WASHINGTON (Sputnik) — Kaspersky Lab CEO Eugene Kaspersky has announced that the company would appeal the US Department of Homeland Security's decision to ban its products on government networks.
"My company has not been provided a fair opportunity in regards to the allegations and no technical evidence has been produced to validate the actions that have transpired against us," the statement reads.
Kaspersky said the company filed its appeal under the Administrative Procedure Act to challenge the decision of the US Department of Homeland Security (DHS).
"DHS's actions have caused undue damage to both the company's reputation in the IT security industry and its sales in the United States. It has unfairly called into question Kaspersky Lab's fundamental principles of protecting its customers and combatting cyber threats, regardless of their origin or purpose," the company said in a statement.
In September, the US Department of Homeland Security ordered state agencies and departments to stop using Kaspersky Lab products over their potential threat to the internal cybersecurity. However, Eugene Kaspersky has repeatedly refuted all the cyber-espionage allegations, calling them arrant nonsense.
Following the ban, Kaspersky said that his company did not intend to close its business in the United States, adding that the company's sales strategy would remain practically unchanged as it focused on small and medium businesses and online sales of individual products.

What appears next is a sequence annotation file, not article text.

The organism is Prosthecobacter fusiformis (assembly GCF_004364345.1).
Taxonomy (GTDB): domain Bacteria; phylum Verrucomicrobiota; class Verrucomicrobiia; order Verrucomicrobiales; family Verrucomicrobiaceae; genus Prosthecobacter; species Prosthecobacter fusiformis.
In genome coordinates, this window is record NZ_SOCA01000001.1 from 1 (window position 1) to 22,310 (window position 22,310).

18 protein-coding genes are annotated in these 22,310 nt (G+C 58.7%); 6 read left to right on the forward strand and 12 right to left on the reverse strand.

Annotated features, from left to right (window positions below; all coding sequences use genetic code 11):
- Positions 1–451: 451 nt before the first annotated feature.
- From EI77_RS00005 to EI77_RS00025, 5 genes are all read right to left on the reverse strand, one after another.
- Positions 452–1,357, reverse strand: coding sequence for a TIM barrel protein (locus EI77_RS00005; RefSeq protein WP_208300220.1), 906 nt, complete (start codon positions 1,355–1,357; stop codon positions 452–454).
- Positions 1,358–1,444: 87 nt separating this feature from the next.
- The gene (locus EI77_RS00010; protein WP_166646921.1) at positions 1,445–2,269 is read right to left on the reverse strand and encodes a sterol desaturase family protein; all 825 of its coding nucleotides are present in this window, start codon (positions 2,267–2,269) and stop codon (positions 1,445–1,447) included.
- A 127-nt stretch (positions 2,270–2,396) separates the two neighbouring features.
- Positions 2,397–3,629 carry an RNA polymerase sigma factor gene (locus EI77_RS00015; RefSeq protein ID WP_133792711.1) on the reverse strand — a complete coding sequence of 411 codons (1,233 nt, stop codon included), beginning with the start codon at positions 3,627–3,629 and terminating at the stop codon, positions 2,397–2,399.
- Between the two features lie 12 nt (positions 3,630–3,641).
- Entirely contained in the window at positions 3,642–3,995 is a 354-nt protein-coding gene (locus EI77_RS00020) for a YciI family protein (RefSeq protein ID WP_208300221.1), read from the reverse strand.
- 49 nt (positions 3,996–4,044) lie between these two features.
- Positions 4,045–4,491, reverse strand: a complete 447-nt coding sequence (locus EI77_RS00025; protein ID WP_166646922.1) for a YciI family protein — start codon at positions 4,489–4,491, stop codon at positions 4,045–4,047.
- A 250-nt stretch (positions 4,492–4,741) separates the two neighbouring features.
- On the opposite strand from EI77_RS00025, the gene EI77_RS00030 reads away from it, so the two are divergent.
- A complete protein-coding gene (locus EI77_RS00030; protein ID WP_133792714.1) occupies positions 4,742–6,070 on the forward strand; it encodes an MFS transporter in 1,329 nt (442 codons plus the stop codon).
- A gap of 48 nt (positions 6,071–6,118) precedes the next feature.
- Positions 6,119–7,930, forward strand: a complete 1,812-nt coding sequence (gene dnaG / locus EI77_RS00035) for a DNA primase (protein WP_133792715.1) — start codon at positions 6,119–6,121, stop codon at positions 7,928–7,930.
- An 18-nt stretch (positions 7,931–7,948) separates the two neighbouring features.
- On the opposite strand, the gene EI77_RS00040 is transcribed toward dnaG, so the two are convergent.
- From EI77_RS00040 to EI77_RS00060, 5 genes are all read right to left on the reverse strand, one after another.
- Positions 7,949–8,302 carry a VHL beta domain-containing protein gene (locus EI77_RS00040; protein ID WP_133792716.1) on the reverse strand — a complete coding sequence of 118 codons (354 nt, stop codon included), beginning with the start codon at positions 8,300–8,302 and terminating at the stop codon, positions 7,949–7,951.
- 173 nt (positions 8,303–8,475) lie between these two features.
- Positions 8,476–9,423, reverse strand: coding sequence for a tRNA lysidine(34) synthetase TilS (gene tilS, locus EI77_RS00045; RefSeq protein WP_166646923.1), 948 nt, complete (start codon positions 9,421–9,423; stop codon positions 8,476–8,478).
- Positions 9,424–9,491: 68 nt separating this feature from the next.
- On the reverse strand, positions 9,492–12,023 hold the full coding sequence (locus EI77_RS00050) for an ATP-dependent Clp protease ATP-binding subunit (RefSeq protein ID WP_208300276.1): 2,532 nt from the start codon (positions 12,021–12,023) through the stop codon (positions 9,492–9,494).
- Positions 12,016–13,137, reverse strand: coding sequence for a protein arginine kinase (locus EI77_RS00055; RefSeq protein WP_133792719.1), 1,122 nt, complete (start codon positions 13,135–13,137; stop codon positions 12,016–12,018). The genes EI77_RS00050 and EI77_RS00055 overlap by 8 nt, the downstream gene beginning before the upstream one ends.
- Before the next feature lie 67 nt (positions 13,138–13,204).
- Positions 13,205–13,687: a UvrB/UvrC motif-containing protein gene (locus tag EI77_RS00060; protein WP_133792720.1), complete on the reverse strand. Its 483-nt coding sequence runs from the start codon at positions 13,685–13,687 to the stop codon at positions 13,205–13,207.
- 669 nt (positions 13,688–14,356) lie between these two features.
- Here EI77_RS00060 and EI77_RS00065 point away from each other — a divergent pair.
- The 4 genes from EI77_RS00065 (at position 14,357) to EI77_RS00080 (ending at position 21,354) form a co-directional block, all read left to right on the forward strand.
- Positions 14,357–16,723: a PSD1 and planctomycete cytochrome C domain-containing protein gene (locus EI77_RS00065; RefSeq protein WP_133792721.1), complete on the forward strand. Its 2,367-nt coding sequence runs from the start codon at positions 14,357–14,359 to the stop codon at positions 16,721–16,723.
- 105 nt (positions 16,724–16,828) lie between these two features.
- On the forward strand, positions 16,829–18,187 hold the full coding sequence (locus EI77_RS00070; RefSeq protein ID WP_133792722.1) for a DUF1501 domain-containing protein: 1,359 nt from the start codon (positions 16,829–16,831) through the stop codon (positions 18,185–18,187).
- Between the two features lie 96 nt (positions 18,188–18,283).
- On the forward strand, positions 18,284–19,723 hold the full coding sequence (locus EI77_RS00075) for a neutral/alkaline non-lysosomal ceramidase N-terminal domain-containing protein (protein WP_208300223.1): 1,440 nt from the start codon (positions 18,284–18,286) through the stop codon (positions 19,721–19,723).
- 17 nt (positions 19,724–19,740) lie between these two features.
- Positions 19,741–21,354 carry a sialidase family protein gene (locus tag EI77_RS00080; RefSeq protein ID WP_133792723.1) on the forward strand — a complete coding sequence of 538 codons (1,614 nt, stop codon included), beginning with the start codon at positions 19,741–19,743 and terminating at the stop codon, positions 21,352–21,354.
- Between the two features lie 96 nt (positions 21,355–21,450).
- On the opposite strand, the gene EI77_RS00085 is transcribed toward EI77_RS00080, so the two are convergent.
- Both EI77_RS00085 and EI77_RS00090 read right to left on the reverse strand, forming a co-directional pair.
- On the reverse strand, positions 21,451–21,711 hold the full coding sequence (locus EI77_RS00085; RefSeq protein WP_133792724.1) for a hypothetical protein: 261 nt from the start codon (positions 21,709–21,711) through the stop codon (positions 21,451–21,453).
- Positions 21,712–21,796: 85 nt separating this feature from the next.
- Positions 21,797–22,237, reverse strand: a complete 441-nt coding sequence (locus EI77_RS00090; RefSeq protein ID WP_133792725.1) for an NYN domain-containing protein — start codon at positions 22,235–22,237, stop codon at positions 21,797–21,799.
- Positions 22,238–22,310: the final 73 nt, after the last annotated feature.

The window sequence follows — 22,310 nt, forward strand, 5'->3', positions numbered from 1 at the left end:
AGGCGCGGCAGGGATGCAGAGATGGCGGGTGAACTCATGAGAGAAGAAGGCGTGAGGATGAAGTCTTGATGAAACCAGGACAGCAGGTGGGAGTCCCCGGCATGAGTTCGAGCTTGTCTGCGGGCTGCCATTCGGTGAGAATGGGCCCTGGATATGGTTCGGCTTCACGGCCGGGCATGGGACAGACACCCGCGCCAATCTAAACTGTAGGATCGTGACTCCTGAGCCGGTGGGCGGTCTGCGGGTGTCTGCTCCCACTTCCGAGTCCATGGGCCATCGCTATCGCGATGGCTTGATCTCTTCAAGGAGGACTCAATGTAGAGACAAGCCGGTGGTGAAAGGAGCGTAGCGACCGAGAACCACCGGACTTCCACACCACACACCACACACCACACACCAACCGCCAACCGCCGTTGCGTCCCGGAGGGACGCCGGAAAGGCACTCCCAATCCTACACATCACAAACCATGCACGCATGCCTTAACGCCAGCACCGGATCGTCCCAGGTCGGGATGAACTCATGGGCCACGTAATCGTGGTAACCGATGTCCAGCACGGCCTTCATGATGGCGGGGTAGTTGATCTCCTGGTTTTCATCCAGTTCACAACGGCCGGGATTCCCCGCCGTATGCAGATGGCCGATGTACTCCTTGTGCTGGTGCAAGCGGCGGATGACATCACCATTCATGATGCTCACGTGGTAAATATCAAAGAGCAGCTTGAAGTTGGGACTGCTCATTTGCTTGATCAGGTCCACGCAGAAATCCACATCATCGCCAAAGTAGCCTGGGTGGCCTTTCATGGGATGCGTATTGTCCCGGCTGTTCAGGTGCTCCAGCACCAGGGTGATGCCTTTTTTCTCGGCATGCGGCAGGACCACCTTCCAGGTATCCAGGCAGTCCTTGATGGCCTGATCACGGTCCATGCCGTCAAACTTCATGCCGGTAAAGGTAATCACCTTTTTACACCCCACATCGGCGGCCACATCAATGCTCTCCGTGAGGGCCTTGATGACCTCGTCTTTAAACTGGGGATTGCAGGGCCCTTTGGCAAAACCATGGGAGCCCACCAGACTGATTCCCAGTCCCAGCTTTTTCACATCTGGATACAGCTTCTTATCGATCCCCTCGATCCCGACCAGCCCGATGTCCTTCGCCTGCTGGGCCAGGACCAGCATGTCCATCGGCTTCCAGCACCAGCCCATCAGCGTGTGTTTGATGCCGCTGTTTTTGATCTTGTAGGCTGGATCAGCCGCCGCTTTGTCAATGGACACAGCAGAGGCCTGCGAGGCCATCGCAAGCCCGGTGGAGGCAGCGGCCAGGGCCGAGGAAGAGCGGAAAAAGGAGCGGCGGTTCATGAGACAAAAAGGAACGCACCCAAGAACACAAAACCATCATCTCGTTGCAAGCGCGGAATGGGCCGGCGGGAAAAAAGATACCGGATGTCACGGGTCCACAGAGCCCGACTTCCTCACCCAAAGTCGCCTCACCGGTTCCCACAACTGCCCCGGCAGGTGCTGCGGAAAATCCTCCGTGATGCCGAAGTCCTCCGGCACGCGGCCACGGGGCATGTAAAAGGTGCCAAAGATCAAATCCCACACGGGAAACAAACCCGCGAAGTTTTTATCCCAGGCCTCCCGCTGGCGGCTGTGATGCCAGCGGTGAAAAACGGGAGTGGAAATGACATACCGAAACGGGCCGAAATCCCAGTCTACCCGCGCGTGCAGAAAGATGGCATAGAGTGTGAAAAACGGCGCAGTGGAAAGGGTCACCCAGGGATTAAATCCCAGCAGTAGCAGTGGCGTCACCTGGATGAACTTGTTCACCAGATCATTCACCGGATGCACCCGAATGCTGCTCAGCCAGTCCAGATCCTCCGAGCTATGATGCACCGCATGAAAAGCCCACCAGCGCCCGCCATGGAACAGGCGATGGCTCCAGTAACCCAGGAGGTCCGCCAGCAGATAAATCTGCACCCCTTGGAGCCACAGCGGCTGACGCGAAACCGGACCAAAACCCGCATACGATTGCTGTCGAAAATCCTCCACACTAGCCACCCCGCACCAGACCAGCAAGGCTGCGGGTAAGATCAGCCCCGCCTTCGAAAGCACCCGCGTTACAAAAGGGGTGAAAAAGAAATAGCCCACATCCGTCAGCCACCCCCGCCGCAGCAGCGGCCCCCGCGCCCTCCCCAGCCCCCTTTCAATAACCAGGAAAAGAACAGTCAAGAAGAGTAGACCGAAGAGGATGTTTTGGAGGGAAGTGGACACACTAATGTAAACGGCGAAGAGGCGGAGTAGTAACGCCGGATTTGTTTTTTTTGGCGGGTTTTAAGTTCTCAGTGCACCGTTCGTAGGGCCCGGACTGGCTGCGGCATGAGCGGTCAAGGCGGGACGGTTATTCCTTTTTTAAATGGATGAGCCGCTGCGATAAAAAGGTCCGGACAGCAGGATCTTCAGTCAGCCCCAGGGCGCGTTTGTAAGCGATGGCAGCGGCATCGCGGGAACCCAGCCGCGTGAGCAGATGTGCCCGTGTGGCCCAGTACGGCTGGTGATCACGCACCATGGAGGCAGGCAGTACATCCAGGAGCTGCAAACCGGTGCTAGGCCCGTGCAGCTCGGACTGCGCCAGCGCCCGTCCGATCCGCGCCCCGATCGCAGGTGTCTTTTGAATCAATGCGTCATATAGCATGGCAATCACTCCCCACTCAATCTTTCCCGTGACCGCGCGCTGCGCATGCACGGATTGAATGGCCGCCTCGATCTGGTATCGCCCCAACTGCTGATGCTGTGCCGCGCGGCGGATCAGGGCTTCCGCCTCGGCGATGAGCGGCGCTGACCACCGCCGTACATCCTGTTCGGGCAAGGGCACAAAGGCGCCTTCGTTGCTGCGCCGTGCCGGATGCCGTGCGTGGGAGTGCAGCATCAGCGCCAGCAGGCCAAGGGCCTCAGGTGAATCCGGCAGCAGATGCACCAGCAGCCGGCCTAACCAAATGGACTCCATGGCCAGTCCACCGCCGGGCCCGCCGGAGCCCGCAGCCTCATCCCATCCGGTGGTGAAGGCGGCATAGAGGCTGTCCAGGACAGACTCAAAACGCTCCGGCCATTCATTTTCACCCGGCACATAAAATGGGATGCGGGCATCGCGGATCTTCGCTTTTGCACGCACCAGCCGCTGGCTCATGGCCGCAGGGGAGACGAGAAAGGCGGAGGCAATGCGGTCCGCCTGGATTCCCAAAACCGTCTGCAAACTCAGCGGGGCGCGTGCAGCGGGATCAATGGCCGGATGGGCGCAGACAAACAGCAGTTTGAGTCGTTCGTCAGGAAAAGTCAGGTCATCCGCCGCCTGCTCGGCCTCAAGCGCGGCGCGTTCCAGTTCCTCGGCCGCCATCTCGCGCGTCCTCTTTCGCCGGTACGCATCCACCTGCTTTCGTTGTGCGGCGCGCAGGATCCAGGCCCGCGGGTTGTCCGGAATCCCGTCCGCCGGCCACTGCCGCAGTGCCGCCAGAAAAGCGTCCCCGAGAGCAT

According to Kaspersky, there has been no massive outflow of customers after the entry into force of these restrictions despite the damage caused to the company's reputation in the US.
US President Donald Trump signed the US defense budget for the fiscal year 2018 on December 12, which also prohibits the use of Kaspersky Lab's software products by US government agencies.
Russian Kremlin spokesman Dmitry Peskov described actions of the US authorities as "discriminatory," adding that the situations cast "a shadow on the image of the United States as a reliable partner."